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The mission of law enforcement is to serve and protect the people and the community.
Unfortunately, policymakers at all levels of government often charge police and other justice system personnel with mandates that can be at odds with their core mission of preserving public safety.
In recent decades, many states and communities have begun to use police departments to raise and collect revenue through unreasonably large fines and fees for traffic violations and local ordinance violations.
Our leaders have increasingly decided to make the easy choice instead of raising taxes or cutting spending because these fines and fees are generally unknown to citizens until they face a massive debt themselves.
Not only does that undermine law enforcement’s mission of ensuring public safety, but it can also impose unfair and nonsensical financial burdens on residents that trap them in a cycle of poverty.
To begin addressing the problem of out-of-control government fines and fees:
All too often, people who interact with law enforcement run into the problem of policing for profit.
They first encounter the police because of a legitimate offense or violation, but before long they are on the hook for hundreds or thousands of dollars of fines and fees.
Their inability to pay these large sums can result in them losing a driver’s license, damaging their credit, going to jail, or even losing a child.
Leslie was a mother with a young, special needs child, who was born prematurely.
After he was born Leslie’s family helped her financially so she could stay home from work for a few extra months. With help from her local social services agency, she was able to keep up with her rent payments but struggled to keep up with the payments on her fines and fee debt.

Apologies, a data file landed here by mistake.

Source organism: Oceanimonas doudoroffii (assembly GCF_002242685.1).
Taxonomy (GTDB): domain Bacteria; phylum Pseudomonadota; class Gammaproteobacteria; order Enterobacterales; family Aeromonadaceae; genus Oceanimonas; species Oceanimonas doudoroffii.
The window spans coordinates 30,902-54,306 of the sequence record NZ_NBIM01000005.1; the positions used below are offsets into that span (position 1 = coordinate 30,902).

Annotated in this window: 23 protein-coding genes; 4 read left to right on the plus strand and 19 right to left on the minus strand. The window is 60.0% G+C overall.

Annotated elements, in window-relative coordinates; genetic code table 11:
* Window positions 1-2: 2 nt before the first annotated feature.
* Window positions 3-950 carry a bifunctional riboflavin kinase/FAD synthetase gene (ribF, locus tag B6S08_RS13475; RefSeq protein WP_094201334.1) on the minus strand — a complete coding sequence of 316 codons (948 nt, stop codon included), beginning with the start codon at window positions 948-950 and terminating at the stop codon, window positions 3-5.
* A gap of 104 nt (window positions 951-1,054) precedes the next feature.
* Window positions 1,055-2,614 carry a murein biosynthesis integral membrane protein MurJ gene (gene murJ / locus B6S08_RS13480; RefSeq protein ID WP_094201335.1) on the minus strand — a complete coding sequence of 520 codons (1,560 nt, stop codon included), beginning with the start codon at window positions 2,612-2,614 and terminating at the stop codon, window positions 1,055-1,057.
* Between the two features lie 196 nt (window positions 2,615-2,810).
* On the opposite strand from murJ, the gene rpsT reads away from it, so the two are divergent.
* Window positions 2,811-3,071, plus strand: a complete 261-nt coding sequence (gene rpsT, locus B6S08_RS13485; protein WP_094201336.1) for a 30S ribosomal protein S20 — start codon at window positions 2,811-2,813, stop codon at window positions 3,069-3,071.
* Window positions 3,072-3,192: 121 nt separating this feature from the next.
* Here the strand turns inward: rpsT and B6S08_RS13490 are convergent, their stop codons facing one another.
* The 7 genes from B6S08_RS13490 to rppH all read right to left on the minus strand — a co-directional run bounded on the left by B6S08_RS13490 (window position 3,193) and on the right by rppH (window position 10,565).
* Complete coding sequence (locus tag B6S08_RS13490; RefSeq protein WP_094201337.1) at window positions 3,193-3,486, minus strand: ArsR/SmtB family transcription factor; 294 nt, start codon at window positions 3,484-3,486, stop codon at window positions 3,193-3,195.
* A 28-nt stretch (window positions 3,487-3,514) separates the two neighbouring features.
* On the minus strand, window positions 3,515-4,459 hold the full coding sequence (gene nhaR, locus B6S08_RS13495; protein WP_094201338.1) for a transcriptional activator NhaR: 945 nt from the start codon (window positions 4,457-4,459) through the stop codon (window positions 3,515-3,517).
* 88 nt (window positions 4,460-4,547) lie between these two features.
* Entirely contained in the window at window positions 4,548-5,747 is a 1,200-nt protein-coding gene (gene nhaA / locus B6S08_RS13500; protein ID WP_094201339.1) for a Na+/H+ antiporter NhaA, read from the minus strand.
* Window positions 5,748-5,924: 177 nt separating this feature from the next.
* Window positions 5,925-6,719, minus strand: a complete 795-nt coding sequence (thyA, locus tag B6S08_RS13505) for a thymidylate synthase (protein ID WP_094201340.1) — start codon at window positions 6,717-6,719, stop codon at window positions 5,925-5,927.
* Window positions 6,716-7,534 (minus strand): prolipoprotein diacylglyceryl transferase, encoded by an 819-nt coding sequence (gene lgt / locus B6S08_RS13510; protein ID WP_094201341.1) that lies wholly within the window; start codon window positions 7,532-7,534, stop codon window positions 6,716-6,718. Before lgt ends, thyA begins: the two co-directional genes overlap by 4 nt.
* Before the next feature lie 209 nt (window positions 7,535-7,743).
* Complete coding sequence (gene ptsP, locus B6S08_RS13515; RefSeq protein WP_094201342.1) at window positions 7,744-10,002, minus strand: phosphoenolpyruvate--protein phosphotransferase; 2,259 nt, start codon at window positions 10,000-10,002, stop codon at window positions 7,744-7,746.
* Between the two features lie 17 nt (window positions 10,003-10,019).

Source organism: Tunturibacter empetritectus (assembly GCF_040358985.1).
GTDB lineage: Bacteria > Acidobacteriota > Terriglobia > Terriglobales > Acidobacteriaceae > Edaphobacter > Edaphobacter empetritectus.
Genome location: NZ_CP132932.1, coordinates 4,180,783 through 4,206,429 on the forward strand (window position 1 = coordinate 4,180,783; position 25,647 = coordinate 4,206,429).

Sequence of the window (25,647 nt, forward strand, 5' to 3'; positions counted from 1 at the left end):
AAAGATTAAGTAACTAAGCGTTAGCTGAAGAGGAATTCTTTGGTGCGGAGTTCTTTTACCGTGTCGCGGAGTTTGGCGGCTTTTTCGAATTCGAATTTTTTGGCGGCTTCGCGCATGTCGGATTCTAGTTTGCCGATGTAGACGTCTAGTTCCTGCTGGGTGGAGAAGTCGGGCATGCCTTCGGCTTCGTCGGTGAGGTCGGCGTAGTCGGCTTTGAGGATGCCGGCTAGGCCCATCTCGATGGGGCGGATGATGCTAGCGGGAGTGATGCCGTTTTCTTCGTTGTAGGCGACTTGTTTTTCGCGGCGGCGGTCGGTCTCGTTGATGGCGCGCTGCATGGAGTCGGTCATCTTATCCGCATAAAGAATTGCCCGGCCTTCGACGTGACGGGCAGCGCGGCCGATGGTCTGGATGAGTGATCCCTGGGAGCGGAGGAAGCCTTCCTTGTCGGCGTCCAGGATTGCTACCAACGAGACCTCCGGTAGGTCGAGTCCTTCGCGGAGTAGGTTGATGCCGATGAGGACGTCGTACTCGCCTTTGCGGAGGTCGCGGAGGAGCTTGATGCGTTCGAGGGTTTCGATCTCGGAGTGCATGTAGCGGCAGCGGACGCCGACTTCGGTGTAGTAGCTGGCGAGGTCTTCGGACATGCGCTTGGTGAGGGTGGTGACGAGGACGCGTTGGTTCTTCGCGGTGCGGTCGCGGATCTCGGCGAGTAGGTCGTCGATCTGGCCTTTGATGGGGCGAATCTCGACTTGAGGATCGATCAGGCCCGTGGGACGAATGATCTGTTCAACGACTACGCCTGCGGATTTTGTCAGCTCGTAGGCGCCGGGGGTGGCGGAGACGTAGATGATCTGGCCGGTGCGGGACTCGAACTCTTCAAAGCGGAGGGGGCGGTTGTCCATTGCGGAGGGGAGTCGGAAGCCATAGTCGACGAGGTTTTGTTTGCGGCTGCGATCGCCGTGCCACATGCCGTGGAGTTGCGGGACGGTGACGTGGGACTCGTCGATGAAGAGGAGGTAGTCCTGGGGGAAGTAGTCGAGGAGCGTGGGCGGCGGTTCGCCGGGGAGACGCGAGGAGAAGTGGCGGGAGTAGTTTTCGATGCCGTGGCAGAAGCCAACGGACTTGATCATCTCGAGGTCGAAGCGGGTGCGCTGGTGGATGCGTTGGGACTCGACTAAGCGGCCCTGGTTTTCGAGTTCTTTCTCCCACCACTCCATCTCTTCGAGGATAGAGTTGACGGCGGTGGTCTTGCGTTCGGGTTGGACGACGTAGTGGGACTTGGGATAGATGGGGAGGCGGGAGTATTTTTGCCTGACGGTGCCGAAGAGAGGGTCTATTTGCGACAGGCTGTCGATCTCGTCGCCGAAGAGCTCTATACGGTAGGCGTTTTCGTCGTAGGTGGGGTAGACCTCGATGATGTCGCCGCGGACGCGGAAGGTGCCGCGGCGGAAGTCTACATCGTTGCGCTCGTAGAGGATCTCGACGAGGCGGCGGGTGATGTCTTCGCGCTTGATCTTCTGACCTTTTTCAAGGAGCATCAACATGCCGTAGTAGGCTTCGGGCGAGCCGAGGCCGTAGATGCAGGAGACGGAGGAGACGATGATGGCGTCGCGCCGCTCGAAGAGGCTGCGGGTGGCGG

When she missed a payment, she called the court to rectify the situation and was told she could be incarcerated if she did not keep up with her payments.
Facing that reality, she chose to hire a babysitter and return to work so she could begin making payments again.
One day she was arrested on her way to her job. She was held there for six days before bail was set at $1,500 — more than she earned in a month – and she was able to return home to her son.
(Nevada is currently in the small minority of states that imposes criminal penalties for traffic violations, but legislators are debating reform of the system).
Rachel was a grandmother who lived in Amarillo, Texas. She had only an eighth-grade education and worked cleaning houses and hotel rooms.
In 2015, she had been ticketed for speeding, driving without a license, and driving without proper insurance. She knew that she would be unable to pay the fines and fees the officer told her about, so she did not attend her count hearing out of fear she would be incarcerated.
She was later arrested for failure to appear in court and jailed for two days, after which she pled guilty to the charges. The court imposed $1,727 in fines and fees
Even though the court could have imposed any payment plan given her homelessness and only $40 a month income, it required her to pay an initial $225, followed by biweekly payments of $232.
Unable to afford the payments, she asked the judge for a modified plan. That request was denied, and she was jailed for 18 days.
A year later her total bill grew to $10,000 based on penalties and surcharges that were imposed before she could have her license reinstated. She lost her apartment and truck, and her family stopped seeing her because of her incarceration.